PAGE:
Enrolling data may also be used to adapt the speech recognizer 360 to particular users by adaptive modification or training of speaker independent templates or statistical models such as Hidden Markov Models (HMM) 440 corresponding to the vocabulary of the speech recognizer. Additionally, unrecognized utterances can be defined by the user during enrollment or later enrollment correction by prompting the user to spell the word whenever speech recognition is unsuccessful. The new word can then be added to the vocabulary of the speech recognizer together with its most plausible baseform (lexeme) determined from the data decoded by the speech recognizer combined with text-to-pronunciation rules and preferably implemented in a decision tree.

Optionally, since an increase of recognizable vocabulary can theoretically increase response time of the system, new words may be associated with particular speakers and only called, together with the remainder of the system vocabulary, in response to speaker recognition in accordance with the invention. This capability of the invention also allows a particular speaker to enroll any desired utterance and define correspondence with other recognizable words to customize the system response.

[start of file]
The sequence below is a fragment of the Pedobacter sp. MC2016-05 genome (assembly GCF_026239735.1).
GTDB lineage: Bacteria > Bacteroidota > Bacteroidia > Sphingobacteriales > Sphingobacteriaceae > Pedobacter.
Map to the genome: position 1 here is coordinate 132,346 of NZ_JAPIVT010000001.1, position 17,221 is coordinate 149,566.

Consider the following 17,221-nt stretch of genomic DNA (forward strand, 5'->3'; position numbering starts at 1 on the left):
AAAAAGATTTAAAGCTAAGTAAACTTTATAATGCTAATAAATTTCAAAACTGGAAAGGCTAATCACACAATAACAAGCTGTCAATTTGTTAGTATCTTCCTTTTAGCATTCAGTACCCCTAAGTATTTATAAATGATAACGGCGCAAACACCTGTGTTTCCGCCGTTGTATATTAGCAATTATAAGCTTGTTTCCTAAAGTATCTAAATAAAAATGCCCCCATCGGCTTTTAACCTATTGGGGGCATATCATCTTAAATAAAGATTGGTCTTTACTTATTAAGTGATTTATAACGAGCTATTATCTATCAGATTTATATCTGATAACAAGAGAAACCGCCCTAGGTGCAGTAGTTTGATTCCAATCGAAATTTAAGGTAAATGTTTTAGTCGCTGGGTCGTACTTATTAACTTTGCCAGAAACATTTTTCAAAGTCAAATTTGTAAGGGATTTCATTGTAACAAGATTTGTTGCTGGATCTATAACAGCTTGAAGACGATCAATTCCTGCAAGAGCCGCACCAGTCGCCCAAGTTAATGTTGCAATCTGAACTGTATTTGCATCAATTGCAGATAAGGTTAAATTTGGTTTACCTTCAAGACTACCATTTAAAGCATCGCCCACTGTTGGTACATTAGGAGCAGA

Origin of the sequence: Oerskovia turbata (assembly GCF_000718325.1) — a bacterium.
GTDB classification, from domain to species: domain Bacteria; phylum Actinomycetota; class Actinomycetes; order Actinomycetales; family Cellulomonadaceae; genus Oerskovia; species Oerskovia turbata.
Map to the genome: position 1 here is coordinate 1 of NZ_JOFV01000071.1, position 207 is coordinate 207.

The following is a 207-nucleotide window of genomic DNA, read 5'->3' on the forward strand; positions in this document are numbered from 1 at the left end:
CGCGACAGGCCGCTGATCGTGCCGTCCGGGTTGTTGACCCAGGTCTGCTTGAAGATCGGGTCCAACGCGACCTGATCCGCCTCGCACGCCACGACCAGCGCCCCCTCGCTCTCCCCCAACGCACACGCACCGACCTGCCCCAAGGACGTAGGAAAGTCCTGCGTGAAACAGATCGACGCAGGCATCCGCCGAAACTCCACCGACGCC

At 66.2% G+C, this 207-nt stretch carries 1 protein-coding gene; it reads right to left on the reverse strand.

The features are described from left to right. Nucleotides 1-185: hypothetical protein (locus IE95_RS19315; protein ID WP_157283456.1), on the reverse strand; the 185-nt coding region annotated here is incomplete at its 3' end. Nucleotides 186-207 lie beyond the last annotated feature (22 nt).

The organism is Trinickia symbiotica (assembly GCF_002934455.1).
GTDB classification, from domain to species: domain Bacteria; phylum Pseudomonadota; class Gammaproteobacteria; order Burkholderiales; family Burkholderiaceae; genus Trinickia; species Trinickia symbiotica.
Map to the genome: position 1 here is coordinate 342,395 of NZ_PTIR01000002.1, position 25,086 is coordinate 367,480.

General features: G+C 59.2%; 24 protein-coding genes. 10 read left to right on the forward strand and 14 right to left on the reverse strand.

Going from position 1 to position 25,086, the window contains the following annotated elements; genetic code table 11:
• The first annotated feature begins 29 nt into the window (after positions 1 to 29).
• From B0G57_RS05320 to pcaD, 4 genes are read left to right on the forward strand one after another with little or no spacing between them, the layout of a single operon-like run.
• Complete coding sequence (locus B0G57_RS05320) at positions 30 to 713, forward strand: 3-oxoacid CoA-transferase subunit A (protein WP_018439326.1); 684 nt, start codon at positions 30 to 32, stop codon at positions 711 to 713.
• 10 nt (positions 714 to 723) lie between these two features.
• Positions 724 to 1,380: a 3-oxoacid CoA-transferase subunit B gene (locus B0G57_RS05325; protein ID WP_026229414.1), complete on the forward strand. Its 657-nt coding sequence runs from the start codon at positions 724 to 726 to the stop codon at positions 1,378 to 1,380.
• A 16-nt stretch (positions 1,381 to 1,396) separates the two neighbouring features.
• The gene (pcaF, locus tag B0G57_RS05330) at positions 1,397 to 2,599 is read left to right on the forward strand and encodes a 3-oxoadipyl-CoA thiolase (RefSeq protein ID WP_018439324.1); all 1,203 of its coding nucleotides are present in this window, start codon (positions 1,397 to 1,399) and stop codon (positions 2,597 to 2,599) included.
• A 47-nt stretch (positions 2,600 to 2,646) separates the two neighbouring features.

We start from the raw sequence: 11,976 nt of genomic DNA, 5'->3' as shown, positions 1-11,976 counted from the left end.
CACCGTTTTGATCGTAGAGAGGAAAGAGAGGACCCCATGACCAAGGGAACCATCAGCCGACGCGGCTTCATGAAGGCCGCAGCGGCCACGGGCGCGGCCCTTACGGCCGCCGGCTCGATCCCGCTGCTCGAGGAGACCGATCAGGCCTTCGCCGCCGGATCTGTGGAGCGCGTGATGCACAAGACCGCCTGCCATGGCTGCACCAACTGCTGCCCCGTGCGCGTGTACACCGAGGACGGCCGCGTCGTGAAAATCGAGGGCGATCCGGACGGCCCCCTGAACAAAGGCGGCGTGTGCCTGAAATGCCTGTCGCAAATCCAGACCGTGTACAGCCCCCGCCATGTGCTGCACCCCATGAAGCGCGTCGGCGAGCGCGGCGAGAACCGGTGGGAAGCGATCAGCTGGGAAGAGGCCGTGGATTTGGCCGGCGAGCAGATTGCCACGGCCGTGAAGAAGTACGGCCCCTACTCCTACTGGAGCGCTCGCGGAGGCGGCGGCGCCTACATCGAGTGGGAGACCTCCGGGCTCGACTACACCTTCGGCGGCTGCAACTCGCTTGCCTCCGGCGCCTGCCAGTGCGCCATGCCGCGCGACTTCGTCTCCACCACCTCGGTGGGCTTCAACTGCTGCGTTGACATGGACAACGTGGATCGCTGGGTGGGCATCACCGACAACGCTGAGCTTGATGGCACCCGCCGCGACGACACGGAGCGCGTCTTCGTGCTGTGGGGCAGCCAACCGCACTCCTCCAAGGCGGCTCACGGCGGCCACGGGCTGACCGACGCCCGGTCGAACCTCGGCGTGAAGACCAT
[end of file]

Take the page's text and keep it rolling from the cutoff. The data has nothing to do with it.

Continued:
Thus, if the speech recognizer 360 cannot reliably recognize a word as spoken by a particular speaker even though it may be in the system vocabulary, a speaker-dependent vocabulary of, for example, commands may be readily developed and stored along with aliases at memory 450. Thus, even where different speakers may use the same word to call different commands such an ambiguity may be readily resolved as well as resolving ambiguity between different recognizable commands when spoken by different individuals.